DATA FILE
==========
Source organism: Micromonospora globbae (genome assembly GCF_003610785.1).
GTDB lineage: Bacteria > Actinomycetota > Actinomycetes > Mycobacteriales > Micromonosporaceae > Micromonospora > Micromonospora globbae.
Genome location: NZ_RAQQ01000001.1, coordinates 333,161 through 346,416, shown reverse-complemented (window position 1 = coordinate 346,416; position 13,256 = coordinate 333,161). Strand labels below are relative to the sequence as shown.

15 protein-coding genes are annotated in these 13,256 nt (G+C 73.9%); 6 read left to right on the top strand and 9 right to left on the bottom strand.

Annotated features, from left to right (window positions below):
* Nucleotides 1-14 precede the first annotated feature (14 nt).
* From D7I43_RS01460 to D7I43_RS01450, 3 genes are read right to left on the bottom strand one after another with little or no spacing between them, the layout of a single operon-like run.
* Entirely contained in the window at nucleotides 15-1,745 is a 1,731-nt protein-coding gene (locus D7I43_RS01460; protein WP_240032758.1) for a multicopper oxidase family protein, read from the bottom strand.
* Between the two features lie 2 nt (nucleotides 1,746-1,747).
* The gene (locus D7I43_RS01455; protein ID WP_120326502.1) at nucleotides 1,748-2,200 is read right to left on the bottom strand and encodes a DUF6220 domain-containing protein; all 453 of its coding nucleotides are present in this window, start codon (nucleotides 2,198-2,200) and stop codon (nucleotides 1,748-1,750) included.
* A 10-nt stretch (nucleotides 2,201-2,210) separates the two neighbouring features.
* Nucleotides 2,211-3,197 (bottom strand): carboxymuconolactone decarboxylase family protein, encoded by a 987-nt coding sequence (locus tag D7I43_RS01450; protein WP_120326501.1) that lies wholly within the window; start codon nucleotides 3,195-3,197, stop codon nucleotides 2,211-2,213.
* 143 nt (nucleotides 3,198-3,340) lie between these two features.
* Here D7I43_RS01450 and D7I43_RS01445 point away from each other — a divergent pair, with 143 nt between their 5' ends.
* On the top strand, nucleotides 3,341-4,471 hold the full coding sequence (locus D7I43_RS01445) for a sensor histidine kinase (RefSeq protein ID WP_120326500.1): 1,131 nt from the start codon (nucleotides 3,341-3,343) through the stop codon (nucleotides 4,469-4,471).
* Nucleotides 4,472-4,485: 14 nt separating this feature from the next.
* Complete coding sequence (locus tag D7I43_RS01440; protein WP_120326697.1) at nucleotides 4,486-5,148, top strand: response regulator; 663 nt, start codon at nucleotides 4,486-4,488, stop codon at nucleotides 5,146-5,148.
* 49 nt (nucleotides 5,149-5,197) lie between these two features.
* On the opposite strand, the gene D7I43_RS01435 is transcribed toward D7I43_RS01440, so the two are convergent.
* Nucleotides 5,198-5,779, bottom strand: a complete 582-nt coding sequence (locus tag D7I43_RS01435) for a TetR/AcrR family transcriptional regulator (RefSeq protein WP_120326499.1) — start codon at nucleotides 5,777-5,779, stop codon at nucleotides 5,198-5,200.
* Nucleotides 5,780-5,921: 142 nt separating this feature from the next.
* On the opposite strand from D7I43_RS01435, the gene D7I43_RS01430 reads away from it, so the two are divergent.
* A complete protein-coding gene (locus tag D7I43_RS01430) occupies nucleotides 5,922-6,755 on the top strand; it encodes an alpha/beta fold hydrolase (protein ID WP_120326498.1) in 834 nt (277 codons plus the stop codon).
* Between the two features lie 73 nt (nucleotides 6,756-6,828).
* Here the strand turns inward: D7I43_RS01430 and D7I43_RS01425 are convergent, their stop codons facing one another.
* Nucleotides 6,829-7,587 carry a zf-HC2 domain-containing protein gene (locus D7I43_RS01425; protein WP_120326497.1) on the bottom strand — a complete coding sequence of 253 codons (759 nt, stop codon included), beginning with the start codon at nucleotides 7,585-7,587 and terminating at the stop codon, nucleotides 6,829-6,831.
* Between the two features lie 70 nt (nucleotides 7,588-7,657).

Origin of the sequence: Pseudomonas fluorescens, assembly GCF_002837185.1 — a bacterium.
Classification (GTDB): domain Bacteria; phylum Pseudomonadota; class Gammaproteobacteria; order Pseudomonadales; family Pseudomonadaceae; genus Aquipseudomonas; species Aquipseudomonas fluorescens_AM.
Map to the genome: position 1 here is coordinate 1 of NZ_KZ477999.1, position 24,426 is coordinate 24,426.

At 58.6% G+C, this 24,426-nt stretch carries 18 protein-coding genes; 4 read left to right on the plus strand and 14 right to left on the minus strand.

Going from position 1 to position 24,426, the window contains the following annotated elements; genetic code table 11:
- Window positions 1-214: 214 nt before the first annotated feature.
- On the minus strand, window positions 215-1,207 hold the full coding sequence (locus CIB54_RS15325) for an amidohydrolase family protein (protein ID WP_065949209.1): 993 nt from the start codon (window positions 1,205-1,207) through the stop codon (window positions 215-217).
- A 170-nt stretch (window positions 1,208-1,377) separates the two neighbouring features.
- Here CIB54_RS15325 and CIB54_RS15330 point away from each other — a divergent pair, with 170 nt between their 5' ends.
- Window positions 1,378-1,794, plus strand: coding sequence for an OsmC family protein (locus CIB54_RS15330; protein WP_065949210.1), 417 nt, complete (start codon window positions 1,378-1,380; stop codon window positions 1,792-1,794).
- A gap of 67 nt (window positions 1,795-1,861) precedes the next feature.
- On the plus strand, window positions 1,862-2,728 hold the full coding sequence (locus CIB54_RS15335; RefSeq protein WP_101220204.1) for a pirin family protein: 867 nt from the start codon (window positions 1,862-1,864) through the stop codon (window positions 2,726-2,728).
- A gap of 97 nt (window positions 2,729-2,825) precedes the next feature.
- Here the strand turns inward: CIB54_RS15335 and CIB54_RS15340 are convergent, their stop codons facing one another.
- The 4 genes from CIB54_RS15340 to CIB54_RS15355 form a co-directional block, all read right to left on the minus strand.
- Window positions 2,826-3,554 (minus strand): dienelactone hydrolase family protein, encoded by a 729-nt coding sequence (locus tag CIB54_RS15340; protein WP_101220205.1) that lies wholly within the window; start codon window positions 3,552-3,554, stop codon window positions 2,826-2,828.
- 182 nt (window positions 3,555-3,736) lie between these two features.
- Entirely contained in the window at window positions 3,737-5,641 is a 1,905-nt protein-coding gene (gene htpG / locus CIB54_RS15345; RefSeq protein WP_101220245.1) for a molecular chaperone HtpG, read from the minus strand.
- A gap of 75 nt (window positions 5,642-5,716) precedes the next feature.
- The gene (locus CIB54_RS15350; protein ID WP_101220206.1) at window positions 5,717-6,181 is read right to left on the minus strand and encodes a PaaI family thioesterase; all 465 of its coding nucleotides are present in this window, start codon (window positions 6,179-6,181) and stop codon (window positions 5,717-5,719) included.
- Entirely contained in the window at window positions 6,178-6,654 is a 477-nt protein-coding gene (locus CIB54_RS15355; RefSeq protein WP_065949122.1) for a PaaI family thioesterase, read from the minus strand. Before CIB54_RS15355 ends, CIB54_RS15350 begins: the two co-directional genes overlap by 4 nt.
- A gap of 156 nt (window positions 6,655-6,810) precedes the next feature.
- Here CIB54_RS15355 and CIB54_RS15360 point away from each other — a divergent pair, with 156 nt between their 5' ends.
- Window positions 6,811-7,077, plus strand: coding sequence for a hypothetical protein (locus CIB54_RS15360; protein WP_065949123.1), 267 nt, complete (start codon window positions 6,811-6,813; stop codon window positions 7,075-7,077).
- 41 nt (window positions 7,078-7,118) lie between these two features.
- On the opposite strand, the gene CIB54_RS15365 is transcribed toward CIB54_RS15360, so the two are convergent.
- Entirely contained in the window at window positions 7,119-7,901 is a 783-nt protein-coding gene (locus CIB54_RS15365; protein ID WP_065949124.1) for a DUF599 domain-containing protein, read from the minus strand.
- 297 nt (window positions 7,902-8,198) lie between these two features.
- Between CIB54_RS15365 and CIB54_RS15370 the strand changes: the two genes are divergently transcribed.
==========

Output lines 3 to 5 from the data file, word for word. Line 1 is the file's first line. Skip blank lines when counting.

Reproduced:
Genome location: NZ_RAQQ01000001.1, coordinates 333,161 through 346,416, shown reverse-complemented (window position 1 = coordinate 346,416; position 13,256 = coordinate 333,161). Strand labels below are relative to the sequence as shown.

15 protein-coding genes are annotated in these 13,256 nt (G+C 73.9%); 6 read left to right on the top strand and 9 right to left on the bottom strand.

Annotated features, from left to right (window positions below):